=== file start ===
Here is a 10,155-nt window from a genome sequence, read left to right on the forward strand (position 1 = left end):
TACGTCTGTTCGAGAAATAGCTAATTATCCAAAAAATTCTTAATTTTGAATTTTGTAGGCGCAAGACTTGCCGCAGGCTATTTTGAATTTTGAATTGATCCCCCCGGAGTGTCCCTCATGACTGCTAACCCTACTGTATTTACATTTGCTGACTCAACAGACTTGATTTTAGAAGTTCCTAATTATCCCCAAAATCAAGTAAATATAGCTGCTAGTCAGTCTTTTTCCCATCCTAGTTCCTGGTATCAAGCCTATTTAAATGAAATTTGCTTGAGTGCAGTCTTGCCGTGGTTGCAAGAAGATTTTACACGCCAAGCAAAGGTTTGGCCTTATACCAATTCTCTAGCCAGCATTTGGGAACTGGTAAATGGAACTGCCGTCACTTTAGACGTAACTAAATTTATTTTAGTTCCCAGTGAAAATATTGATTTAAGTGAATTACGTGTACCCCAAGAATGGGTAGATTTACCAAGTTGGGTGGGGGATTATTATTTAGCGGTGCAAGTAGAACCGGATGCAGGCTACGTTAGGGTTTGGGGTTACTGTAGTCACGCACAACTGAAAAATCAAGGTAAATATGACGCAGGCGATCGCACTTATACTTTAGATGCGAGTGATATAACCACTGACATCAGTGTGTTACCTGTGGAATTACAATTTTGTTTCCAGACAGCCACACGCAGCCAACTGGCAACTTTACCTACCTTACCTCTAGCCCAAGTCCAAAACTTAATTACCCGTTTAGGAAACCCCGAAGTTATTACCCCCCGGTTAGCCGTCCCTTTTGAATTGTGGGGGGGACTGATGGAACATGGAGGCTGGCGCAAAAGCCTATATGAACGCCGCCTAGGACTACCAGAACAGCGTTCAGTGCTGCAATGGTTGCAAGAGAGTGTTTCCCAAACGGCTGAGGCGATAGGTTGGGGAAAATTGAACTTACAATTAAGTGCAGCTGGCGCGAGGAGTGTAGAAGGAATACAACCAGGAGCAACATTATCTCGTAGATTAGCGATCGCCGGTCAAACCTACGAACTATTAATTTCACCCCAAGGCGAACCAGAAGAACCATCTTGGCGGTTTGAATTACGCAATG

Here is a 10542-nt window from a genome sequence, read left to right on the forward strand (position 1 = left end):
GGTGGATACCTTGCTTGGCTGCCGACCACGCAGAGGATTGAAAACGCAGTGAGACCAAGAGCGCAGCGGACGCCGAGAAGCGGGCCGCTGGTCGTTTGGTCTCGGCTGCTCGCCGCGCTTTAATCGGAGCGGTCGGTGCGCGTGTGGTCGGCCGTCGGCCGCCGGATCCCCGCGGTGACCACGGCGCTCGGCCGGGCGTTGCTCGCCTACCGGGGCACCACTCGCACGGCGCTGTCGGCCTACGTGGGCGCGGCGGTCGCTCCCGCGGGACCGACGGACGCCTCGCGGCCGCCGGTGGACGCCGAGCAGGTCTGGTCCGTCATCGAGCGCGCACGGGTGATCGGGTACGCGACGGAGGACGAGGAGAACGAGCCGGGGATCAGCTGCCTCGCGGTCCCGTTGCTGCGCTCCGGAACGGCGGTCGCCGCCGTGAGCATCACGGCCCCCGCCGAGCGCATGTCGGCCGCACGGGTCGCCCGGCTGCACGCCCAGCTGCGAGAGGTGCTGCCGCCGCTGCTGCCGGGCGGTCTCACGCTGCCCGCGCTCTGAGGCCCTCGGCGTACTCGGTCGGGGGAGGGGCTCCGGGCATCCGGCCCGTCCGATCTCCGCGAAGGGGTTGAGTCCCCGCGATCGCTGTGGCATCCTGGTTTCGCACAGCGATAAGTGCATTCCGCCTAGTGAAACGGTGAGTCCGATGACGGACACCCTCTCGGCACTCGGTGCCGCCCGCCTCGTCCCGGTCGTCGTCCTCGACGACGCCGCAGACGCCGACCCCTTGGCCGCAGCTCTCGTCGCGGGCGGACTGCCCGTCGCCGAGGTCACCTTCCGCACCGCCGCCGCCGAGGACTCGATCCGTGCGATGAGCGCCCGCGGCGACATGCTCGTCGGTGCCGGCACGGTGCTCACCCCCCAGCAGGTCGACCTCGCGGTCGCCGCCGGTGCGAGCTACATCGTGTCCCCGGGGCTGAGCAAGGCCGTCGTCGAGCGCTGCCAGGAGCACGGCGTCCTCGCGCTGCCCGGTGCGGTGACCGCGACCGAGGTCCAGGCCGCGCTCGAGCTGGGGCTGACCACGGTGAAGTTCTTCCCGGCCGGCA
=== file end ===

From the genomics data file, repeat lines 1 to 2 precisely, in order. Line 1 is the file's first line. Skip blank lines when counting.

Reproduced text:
Here is a 10,155-nt window from a genome sequence, read left to right on the forward strand (position 1 = left end):
TACGTCTGTTCGAGAAATAGCTAATTATCCAAAAAATTCTTAATTTTGAATTTTGTAGGCGCAAGACTTGCCGCAGGCTATTTTGAATTTTGAATTGATCCCCCCGGAGTGTCCCTCATGACTGCTAACCCTACTGTATTTACATTTGCTGACTCAACAGACTTGATTTTAGAAGTTCCTAATTATCCCCAAAATCAAGTAAATATAGCTGCTAGTCAGTCTTTTTCCCATCCTAGTTCCTGGTATCAAGCCTATTTAAATGAAATTTGCTTGAGTGCAGTCTTGCCGTGGTTGCAAGAAGATTTTACACGCCAAGCAAAGGTTTGGCCTTATACCAATTCTCTAGCCAGCATTTGGGAACTGGTAAATGGAACTGCCGTCACTTTAGACGTAACTAAATTTATTTTAGTTCCCAGTGAAAATATTGATTTAAGTGAATTACGTGTACCCCAAGAATGGGTAGATTTACCAAGTTGGGTGGGGGATTATTATTTAGCGGTGCAAGTAGAACCGGATGCAGGCTACGTTAGGGTTTGGGGTTACTGTAGTCACGCACAACTGAAAAATCAAGGTAAATATGACGCAGGCGATCGCACTTATACTTTAGATGCGAGTGATATAACCACTGACATCAGTGTGTTACCTGTGGAATTACAATTTTGTTTCCAGACAGCCACACGCAGCCAACTGGCAACTTTACCTACCTTACCTCTAGCCCAAGTCCAAAACTTAATTACCCGTTTAGGAAACCCCGAAGTTATTACCCCCCGGTTAGCCGTCCCTTTTGAATTGTGGGGGGGACTGATGGAACATGGAGGCTGGCGCAAAAGCCTATATGAACGCCGCCTAGGACTACCAGAACAGCGTTCAGTGCTGCAATGGTTGCAAGAGAGTGTTTCCCAAACGGCTGAGGCGATAGGTTGGGGAAAATTGAACTTACAATTAAGTGCAGCTGGCGCGAGGAGTGTAGAAGGAATACAACCAGGAGCAACATTATCTCGTAGATTAGCGATCGCCGGTCAAACCTACGAACTATTAATTTCACCCCAAGGCGAACCAGAAGAACCATCTTGGCGGTTTGAATTACGCAATG